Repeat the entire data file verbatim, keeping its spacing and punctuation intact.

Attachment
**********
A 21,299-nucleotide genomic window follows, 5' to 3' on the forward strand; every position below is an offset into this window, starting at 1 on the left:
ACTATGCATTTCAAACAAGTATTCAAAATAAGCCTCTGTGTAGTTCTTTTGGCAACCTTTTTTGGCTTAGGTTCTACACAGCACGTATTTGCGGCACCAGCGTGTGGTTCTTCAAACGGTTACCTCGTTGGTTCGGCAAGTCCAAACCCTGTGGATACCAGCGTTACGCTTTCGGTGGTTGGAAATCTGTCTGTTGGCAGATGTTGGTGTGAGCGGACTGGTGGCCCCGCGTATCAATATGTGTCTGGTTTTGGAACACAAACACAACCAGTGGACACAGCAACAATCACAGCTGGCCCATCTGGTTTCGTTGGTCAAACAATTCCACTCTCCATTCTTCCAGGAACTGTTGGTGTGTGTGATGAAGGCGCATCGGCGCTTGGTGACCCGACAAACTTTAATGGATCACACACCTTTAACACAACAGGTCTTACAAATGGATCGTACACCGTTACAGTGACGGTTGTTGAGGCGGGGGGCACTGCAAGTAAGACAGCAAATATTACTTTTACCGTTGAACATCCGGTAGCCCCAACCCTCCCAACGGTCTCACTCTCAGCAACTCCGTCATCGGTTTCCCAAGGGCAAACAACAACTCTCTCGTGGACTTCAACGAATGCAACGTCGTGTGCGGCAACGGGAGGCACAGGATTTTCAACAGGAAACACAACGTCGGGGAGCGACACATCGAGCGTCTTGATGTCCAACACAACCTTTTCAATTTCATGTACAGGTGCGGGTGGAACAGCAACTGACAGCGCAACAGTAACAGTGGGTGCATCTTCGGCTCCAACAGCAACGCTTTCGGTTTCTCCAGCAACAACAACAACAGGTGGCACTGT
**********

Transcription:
A 21,299-nucleotide genomic window follows, 5' to 3' on the forward strand; every position below is an offset into this window, starting at 1 on the left:
ACTATGCATTTCAAACAAGTATTCAAAATAAGCCTCTGTGTAGTTCTTTTGGCAACCTTTTTTGGCTTAGGTTCTACACAGCACGTATTTGCGGCACCAGCGTGTGGTTCTTCAAACGGTTACCTCGTTGGTTCGGCAAGTCCAAACCCTGTGGATACCAGCGTTACGCTTTCGGTGGTTGGAAATCTGTCTGTTGGCAGATGTTGGTGTGAGCGGACTGGTGGCCCCGCGTATCAATATGTGTCTGGTTTTGGAACACAAACACAACCAGTGGACACAGCAACAATCACAGCTGGCCCATCTGGTTTCGTTGGTCAAACAATTCCACTCTCCATTCTTCCAGGAACTGTTGGTGTGTGTGATGAAGGCGCATCGGCGCTTGGTGACCCGACAAACTTTAATGGATCACACACCTTTAACACAACAGGTCTTACAAATGGATCGTACACCGTTACAGTGACGGTTGTTGAGGCGGGGGGCACTGCAAGTAAGACAGCAAATATTACTTTTACCGTTGAACATCCGGTAGCCCCAACCCTCCCAACGGTCTCACTCTCAGCAACTCCGTCATCGGTTTCCCAAGGGCAAACAACAACTCTCTCGTGGACTTCAACGAATGCAACGTCGTGTGCGGCAACGGGAGGCACAGGATTTTCAACAGGAAACACAACGTCGGGGAGCGACACATCGAGCGTCTTGATGTCCAACACAACCTTTTCAATTTCATGTACAGGTGCGGGTGGAACAGCAACTGACAGCGCAACAGTAACAGTGGGTGCATCTTCGGCTCCAACAGCAACGCTTTCGGTTTCTCCAGCAACAACAACAACAGGTGGCACTGT